A screenshot of the Spothole homepage.
In part 1 of Street issues, 311, and apps: tying them all together I talked to Chicago’s Chief Technology Officer, John Tolva, who painted the picture of how we can interact with 311 and city services in the near future. Open311, among other things, is a platform to enable a connection between apps (web- and smartphone-based) and the service request system.
For part 2, I talked to Stefan Draht, a designer and programmer who created Spothole (with design contributions from Brett Schnacky). The app is ready for your vote in the Apps 4 Metro Chicago contest. It’s an intuitive and interactive way to report potholes in Chicago. I met Draht at Moving Design during the summer, for which he originally created the app; it’s now in version 2.0. Continue reading Street issues, 311, and apps: better communication with Open311 – part 2
The Grand Challenge of the Apps for Metro Chicago Contest starts today. Everyone will have the opportunity to vote for the best apps that take Chicagoland data and make it more useful, interesting, or engaging. Apps can be for the web, or specific smartphone operating systems. Winners get recognition and cash prizes.
I’ve re-submitted the Bikes on Metra app my friend and I worked on. We weren’t finalists in the first round, about transportation, and I didn’t make any changes in the re-submission because I’m working on so many projects (book club being the latest).
So browse the gallery and leave your votes at 4 PM. Voting ends Monday, December 12, at 4 PM. I hope things go better this time around than in the first round, after the rules changed and the first batch of votes were invalidated. Continue reading Vote on the best apps for metro Chicago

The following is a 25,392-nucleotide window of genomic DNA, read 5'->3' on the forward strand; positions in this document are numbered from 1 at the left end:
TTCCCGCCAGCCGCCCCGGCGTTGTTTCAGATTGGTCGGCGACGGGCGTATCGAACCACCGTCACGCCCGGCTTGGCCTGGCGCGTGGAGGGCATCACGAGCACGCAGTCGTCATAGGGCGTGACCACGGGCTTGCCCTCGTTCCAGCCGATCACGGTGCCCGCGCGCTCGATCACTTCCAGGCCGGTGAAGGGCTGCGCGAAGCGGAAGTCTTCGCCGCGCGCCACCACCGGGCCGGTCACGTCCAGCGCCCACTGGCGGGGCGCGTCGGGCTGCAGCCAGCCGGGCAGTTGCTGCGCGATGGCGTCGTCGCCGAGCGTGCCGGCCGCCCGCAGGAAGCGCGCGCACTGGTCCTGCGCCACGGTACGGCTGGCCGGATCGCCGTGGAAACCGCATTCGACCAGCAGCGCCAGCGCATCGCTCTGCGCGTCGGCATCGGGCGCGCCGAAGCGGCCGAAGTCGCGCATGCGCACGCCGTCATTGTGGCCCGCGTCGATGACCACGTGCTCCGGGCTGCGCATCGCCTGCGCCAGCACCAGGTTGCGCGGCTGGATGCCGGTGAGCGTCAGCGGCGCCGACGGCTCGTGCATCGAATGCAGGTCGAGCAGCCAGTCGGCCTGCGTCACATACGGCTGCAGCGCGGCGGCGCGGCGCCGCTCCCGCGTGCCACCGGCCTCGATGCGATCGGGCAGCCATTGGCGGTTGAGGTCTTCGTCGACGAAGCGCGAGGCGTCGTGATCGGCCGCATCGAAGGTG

The Apps for Metro Chicago competition started on Friday, June 24, 2011. It aims to gather free and useful web and mobile applications (created in any programming language). It’s sponsored by the City of Chicago, the Chicago Metropolitan Agency for Planning (CMAP), Cook County, and the State of Illinois. You can enter as many apps as you want in two categories, Transportation and Community, and the “Grand Challenge.” You don’t have to be a Chicago resident!
The Chicago Transit Authority’s (CTA) train tracker website was developed with web standards so that it could work on all browsers, no matter how “dumb” the phone. By developing with standards and for many platforms, your app will get a higher score. You can create a duplicative app for the competition, but you must add unique features or create an innovative design! “Creativity” (uniqueness) will help your app score higher. Continue reading App contest for Chicago transportation and community in progress